The war of nerves between U.S. Republicans and Democrats heated up this week with the approach of a March 1 deadline for federal spending cuts. Canadians are learning to live with the recurring ruckus from our neighbours' domestic dispute. It would be merely annoying if we were not counting on the dysfunctional family next door to be our main customer, our main supplier and the main guarantor of our peace and security.
Back in the days when men fought duels, they had to know how to shoot accurately enough to inflict injury, so as to preserve their honour without killing the other duellist, which could lead to a criminal charge. The corresponding skill in Washington now, for both the Democratic administration and the Republican majority in the House of Representatives, is to force the country to the very brink of financial disaster without actually hurting anyone. The good news is, they're getting pretty good at it. The bad news is, they're probably going to keep doing it.
In negotiation about the so-called "fiscal cliff" at the start of January, U.S. President Barack Obama and his administration wanted to raise tax rates on incomes exceeding $200,000 for individuals and $250,000 for couples. Republicans had promised not to raise rates for anyone. At the 11th hour, just before drastic spending cuts and tax increases would take effect, they settled for raising rates on incomes exceeding $400,000 for individuals and $450,000 for couples. So they split the difference. The crisis was deferred to March 1.
Now they are back for the next round. Some of the deferred spending cuts would take effect on Friday by a procedure called sequestration, where the Treasury Department is ordered to withhold from operating departments some of the funds already authorized by Congress. Both parties agree the sequestration they previously agreed to should not be carried out, but they won't agree to cancel it until the other side agrees to new terms. The administration wants elimination of certain tax provisions (known as loopholes by those who disapprove of them) that mainly benefit the wealthy and also wants some gradual spending cuts. Republicans want to keep the loopholes and just cut spending.
Both sides are bellowing and beating their chests in the manner of mountain gorillas while sniffing the political winds and figuring out where to split the difference. Both sides will be hurt politically if, say, aid to victims of tropical storm Sandy is seriously impeded by the exercise. They have shown they know how to back down in time to keep the system functioning. In the fiscal-cliff exercise, they actually did cut aid to Sandy's victims but quickly restored it when a fuss was raised.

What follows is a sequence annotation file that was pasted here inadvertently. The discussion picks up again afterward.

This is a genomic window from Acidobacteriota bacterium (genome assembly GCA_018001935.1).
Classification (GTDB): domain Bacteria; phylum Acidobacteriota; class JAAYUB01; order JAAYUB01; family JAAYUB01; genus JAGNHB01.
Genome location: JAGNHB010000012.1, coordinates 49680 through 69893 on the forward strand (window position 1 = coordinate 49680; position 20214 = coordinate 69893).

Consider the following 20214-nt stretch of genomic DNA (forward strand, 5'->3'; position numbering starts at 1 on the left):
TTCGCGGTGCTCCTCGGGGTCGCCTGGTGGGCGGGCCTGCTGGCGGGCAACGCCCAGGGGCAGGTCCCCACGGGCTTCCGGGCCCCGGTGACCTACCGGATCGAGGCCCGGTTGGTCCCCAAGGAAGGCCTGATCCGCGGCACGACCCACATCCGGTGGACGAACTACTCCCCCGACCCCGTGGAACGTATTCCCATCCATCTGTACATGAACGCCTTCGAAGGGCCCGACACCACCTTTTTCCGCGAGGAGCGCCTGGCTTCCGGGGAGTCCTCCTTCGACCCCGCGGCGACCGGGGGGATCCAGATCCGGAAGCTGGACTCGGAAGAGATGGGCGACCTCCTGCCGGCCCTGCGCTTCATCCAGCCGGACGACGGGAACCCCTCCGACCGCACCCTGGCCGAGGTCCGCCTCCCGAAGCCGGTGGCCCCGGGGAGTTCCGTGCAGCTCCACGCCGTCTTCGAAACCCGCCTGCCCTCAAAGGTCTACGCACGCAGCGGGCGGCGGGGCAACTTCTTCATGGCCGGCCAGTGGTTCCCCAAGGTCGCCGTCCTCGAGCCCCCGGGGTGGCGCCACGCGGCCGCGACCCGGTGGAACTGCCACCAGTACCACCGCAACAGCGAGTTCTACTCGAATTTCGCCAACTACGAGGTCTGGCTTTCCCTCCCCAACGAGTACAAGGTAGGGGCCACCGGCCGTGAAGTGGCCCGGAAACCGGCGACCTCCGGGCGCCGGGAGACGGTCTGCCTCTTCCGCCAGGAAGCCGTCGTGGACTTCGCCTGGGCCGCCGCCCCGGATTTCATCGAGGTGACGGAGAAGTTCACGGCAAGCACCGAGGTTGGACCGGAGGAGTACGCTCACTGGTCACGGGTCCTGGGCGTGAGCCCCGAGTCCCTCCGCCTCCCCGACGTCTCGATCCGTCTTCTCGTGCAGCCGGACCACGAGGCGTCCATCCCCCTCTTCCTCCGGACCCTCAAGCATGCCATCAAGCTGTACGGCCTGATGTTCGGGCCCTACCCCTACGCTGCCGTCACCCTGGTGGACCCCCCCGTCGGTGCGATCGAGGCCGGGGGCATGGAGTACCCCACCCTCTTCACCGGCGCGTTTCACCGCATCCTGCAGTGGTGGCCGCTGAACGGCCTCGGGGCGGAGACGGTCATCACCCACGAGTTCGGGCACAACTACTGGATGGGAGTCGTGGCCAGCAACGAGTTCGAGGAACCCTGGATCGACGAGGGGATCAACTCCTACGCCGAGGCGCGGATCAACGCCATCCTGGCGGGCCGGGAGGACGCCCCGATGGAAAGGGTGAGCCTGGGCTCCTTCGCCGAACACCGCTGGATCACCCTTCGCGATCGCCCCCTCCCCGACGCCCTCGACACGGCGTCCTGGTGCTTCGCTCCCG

The neighbours, including Canadians, have to put up with the bellowing and chest-thumping in the meantime, including apocalyptic warnings of a double-dip recession induced by government spending cuts. Canadians make their living primarily by selling electric power, lumber, minerals, auto parts and other products to U.S. buyers and we spend most of the proceeds buying products from U.S. suppliers. Talk of a U.S. recession therefore sends shudders down Canadian spines. But in fact, the U.S. housing market is recovering nicely from the bubble that burst in 2008 and there are signs U.S. consumers are a little more confident of their economic prospects.
It's hard to ignore the squabble next door as we see crockery coming through the windows and hear the bellowed accusations, but we have to keep it in context.
They always do back off just before they burn the house down or harm the children. Besides, there is no police department or social-work service we could call to intervene. It might be more comforting to know the greatest military power on Earth was governed by principles of wisdom, compassion, justice and truth, but that is not the world we are given. The safest assumption for Canadians is that the U.S. will keep repeating these ritual battles with no serious ill effects until one party or the other wins control of both Congress and the White House.
See also Bob Woodward, Doyle McManus at wfp.to/sequester1 and wfp.to/sequester2